The vendor looked indignant, and he straightened up to leave, but not heeding to Anand, Aisha gestured the vendor to stop and bought the sweet. She haphazardly tore the sweet packet spilling a large amount of soan papdi on the floor, but she was too excited to give that any notice. She took a handful of it from the pack and offered it to Anand, saying, “Eat it first, the sugar content will help you cool down,” she went on, “this much anger is not a good environment for our daughter to grow up,” and she went on to offer the sweet to the other woman and her husband.

“Me? Angry? You always take it negatively, always. I was just worried about your health. You’re retching like you’ve eaten some furry wool, and we’re in the middle of a train journey, we can’t even go to a doc--” and then suddenly it striked him, “Our daughter, do you mean--”

“Yes,” she replied, turning back to him again. The other woman and her husband came to congratulate them, with the hands full fibers of soan papdi they’ve just eaten. He was literally jumping with joy; he hugged his wife, and in his euphoria he hugged the other woman’s husband, and would have hugged the other woman if she didn’t shrink back in the last minute.

He offered the couple a meek apology, not even properly looking into their eyes and hugged his wife again, and didn’t leave her for a while.  It was silent except for the rhythmic and continuous of the din of train wheels over the rails.

Aisha extracted herself out of the hug to look into his eyes. He had happy tears in his eyes and though was not able to make any sound, his eyes spoke volumes. “Now that’s a girly thing to do. You’re doing what I should have done,” saying which she kissed him.

He finally found his voice, although it was still a little scratchy, “It’s not girlish, happy tears are universal. Now we’ll have a family. And, and, how are you sure it’s a girl?”

“I don’t know, I just feel it. And we will call her Anu.”

“You’ve always wanted a son,” he pointed out.

“I know, but I feel it’s going to be a baby girl.”

“Why the name Anu?” he asked, remembering it was the same name she asked him to write her the letters.

“You see my name and my boyfriend’s name both start with ‘A’ and I want the tradition to continue, you know, family custom,” she smirked.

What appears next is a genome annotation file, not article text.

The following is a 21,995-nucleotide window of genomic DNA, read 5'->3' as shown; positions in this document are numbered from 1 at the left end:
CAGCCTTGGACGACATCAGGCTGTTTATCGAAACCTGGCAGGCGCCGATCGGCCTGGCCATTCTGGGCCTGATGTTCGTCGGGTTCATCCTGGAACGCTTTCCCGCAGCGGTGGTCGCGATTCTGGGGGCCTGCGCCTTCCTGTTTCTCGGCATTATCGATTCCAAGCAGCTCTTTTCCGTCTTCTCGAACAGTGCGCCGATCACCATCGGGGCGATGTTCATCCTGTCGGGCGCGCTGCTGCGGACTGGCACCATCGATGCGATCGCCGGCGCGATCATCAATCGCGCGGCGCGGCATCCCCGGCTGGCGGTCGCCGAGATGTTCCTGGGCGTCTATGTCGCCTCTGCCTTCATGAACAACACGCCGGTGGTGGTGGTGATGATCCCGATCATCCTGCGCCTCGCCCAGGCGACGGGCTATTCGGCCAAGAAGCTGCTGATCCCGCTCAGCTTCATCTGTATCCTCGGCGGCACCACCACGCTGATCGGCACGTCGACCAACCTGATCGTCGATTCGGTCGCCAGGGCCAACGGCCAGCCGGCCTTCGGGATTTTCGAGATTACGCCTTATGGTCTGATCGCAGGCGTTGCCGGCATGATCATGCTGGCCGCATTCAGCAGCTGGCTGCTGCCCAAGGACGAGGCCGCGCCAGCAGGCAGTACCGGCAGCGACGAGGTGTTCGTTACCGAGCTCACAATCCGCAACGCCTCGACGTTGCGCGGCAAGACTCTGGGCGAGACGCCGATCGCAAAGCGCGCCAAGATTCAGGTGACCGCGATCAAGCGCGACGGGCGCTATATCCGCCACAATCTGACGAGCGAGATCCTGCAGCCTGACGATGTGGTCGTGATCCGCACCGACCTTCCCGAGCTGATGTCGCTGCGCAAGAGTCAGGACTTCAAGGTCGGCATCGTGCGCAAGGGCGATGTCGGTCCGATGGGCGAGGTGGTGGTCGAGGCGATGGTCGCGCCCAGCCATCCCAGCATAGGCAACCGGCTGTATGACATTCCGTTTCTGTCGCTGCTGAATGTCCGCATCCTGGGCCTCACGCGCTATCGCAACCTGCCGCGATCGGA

“Your boyfriend?” he asked naughtily.

“You know, a dimwit called Anand,” and they laughed.

They are bursting with anticipation for the addition of another member of their ultra-tiny family, and their joy knew no limits. Both Anand Aisha used to travel a lot and were always sulking when they have to return back home, but now they just can’t wait to get back. They wanted to tell the good news to only other people who will be happy for them, their friendly neighbors, new couple Yuva and Shruthy, who were more like relatives to them.

As they got off the train in Delhi, they’ve decided to go home by bus, and before leaving, as was her norm, she went on to get that weight card, accompanied by Anand. There was a slight modification to the way it is done, after her marriage with Anand. As she was becoming more conscious of her weight, as soon as the machine spits out the weight card, Anand will grab it, and with the help of a pen or his nail, scratch or scrape the paper that shows weight, and once that layer of paper has been made obscure or obliterated, he then gives it Aisha, who would then read the quote, without having to worry about her weight, although as Anand said there was no need to, often remarking, “I think you’re becoming more ravishing as you become a little chubby, you used to be, um, a bit thinner for my liking.”

The quote that day said, ‘Remember to look at your glass half full and not half empty.’ After a long time she got a card which she didn’t like. Somehow the card seemed sinister, as if portending something bad. She looked at Anand, who was evidently in euphoria and was indulging to plan about how he will make a cozy nest for their daughter. She didn’t have the heart to say what she felt, besides it was just a weird feeling.

But secretly she was preparing to take on any calamity. She felt she can handle anything if only Anand was beside her. 

Anand’s excitement grew along with the size of Aisha’s belly. He even bought a Kodak camera to take a picture of his girl immediately after she comes out into this world.


Aisha #5

By the time she went back home, there was a big crowd of relatives; almost all of their relatives were present. As she walked into the middle of their big spacious hall, her uncle came and slapped her with such ferocity, “It is unbecoming for a girl to roam around the country alone. You’ll ruin our family name.” 

His uncle would have never dared to behave like that in the presence of her dad. She glared at him, “Where is my father?”

“Your father? You care about him? He died two days ago, while you’re roaming around the country half naked,” and he went on, “Maybe we should scold your father, for being so lenient on you and spoiling you.”

“Jalal! Mind your words, we don’t talk demandingly about the dead,” reprimanded her grandmother. She would have liked to give a nice lashing to Aisha herself, but not yet, not when all the relatives are still present, “You go up and wait in your room.”